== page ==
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Segregation and Racial Preferences: New Theoretical and Empirical Approaches

  • Stephen L. Ross

    (University of Connecticut)

This paper investigates the role of preferences for social interactions or outcomes in determining observed patterns of racial segregation. In the theoretical section, consumers maximize utility by allocating time between personal time and social interactions within their neighborhood, and the dual of this problem is used to investigate the bidding and sorting of households over racial composition. The models suggests that African-American households may outbid white households to reside in white neighborhoods, and unlike previous models of segregation this model is consistent with either racial segregation or integration. In the empirical analysis, proxy variables are developed for unobservable attributes that enter household preferences based on measures of household outcomes and satisfaction, and then specifies an econometric model of residential location choice using those attributes. The paper finds evidence that racial differences in preferences for education can explain a substantial portion, but not all, of the racial segregation observed in 1985 Philadelphia using data from the American Housing Survey.

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File URL: http://web2.uconn.edu/economics/working/2002-04r.pdf
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File URL: http://web2.uconn.edu/economics/working/2002-04.pdf
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Paper provided by University of Connecticut, Department of Economics in its series Working papers with number 2002-04.

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Length: 44 pages
Date of creation: Apr 2002
Date of revision: Apr 2003
Publication status: Forthcoming in Annales d'Economie et de Statistique (2003)
Handle: RePEc:uct:uconnp:2002-04
Contact details of provider: Postal: University of Connecticut 365 Fairfield Way, Unit 1063 Storrs, CT 06269-1063
Phone: (860) 486-4889
Fax: (860) 486-4463
Web page: http://www.econ.uconn.edu/

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  1. Cutler, David & Vigdor, Jacob & Glaeser, Edward, 1999. "The Rise and Decline of the American Ghetto," Scholarly Articles 2770033, Harvard University Department of Economics.
  2. Gabriel, Stuart A & Rosenthal, Stuart S, 1989. "Household Location and Race: Estimates of Multinomial Logit Model," The Review of Economics and Statistics, MIT Press, vol. 71(2), pages 240-49, May.
  3. Courant, Paul N., 1978. "Racial prejudice in a search model of the urban housing market," Journal of Urban Economics, Elsevier, vol. 5(3), pages 329-345, July.
  4. Yinger, John, 1976. "Racial prejudice and racial residential segregation in an urban model," Journal of Urban Economics, Elsevier, vol. 3(4), pages 383-396, October.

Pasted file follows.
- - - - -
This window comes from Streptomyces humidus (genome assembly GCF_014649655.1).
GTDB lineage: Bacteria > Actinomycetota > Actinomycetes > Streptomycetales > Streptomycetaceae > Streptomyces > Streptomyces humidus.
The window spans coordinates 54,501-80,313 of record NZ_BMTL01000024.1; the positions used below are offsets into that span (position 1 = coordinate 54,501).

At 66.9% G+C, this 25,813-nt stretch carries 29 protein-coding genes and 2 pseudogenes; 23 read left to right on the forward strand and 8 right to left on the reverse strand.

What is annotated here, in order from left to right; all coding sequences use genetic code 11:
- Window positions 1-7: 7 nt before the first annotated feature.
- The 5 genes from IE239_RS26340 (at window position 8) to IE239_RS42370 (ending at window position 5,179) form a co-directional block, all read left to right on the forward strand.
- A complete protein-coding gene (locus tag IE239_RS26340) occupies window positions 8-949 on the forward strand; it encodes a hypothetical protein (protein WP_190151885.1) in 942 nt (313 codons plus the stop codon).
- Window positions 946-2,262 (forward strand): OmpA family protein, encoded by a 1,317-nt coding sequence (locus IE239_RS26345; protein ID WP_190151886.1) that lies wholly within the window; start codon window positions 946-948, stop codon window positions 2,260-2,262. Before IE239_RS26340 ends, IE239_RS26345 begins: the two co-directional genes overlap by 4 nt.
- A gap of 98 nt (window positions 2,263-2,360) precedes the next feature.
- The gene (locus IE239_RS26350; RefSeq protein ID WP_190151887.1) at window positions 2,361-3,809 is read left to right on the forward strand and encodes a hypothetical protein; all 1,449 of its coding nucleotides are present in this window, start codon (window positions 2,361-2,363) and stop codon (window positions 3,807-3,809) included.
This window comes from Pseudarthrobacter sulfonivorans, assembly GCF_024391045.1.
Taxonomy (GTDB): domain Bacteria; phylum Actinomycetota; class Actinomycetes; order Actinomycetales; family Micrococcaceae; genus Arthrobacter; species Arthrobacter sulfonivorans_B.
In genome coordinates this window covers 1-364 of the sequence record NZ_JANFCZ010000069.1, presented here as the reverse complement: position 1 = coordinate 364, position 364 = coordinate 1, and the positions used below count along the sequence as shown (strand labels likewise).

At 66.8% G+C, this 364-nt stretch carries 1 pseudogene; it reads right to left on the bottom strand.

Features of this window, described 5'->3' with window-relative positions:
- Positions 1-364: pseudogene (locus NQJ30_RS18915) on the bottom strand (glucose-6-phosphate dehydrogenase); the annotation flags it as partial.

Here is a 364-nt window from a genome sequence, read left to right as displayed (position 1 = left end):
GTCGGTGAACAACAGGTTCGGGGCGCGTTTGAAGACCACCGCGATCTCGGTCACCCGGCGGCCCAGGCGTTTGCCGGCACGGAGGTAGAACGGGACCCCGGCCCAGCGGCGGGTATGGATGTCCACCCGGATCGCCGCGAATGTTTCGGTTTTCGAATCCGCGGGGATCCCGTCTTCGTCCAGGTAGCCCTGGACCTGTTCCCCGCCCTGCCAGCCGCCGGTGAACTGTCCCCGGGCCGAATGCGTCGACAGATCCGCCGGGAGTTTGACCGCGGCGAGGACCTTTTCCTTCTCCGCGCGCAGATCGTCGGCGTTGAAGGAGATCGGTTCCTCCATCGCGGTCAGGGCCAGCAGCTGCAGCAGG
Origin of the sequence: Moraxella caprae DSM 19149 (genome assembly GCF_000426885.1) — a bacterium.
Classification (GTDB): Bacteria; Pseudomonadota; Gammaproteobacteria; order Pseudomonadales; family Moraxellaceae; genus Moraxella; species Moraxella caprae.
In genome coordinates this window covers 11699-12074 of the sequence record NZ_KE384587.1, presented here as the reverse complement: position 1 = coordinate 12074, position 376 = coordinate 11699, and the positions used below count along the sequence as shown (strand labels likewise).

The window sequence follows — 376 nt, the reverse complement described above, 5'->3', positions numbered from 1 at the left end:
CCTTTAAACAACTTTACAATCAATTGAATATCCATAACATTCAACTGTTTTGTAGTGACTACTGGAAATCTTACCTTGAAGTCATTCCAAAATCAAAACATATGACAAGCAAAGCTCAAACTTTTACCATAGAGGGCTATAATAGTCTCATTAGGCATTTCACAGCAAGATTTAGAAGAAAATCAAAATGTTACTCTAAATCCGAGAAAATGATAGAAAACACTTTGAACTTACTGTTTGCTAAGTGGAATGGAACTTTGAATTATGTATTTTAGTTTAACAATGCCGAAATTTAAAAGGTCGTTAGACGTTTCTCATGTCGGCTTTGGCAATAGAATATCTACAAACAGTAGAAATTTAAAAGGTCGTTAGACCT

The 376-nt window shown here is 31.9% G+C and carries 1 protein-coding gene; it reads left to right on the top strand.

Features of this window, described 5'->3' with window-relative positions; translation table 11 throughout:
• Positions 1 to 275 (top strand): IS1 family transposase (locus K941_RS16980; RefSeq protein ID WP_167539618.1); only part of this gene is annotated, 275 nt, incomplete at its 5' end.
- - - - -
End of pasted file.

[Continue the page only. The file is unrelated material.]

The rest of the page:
5. Borjas, George J., 1998. "To Ghetto or Not to Ghetto: Ethnicity and Residential Segregation," Journal of Urban Economics, Elsevier, vol. 44(2), pages 228-253, September.
  6. Shelly Lundberg & Richard Startz, 1998. "Race, Information, and Segregation," Discussion Papers in Economics at the University of Washington 0047, Department of Economics at the University of Washington.
  7. David M. Cutler & Edward L. Glaeser, 1995. "Are Ghettos Good or Bad?," NBER Working Papers 5163, National Bureau of Economic Research, Inc.
  8. Lang, Kevin, 1986. "A Language Theory of Discrimination," The Quarterly Journal of Economics, MIT Press, vol. 101(2), pages 363-82, May.
  9. Ihlanfeldt, Keith R. & Scafidi, Benjamin, 2002. "Black Self-Segregation as a Cause of Housing Segregation: Evidence from the Multi-City Study of Urban Inequality," Journal of Urban Economics, Elsevier, vol. 51(2), pages 366-390, March.
  10. John Yinger, 1978. "The Black-White Price Differential in Housing: Some Further Evidence," Land Economics, University of Wisconsin Press, vol. 54(2), pages 187-206.
  11. BOCCARD, Nicolas & ZENOU, Yves, 1999. "Racial discrimination and redlining in cities," CORE Discussion Papers 1999013, Université catholique de Louvain, Center for Operations Research and Econometrics (CORE).
  12. Schafer, Robert, 1979. "Racial discrimination in the Boston housing market," Journal of Urban Economics, Elsevier, vol. 6(2), pages 176-196, April.
  13. Benabou, Roland, 1993. "Workings of a City: Location, Education, and Production," The Quarterly Journal of Economics, MIT Press, vol. 108(3), pages 619-52, August.
  14. de Bartolome, Charles A M, 1990. "Equilibrium and Inefficiency in a Community Model with Peer Group Effects," Journal of Political Economy, University of Chicago Press, vol. 98(1), pages 110-33, February.
  15. Yongheng Deng & Stephen L. Ross & Susan M. Wachter, 2002. "Racial Differences in Homeownership: The Effect of Residential Location," Working papers 2002-05, University of Connecticut, Department of Economics.
  16. Kern, Clifford R., 1981. "Racial prejudice and residential segregation: The Yinger model revisited," Journal of Urban Economics, Elsevier, vol. 10(2), pages 164-172, September.
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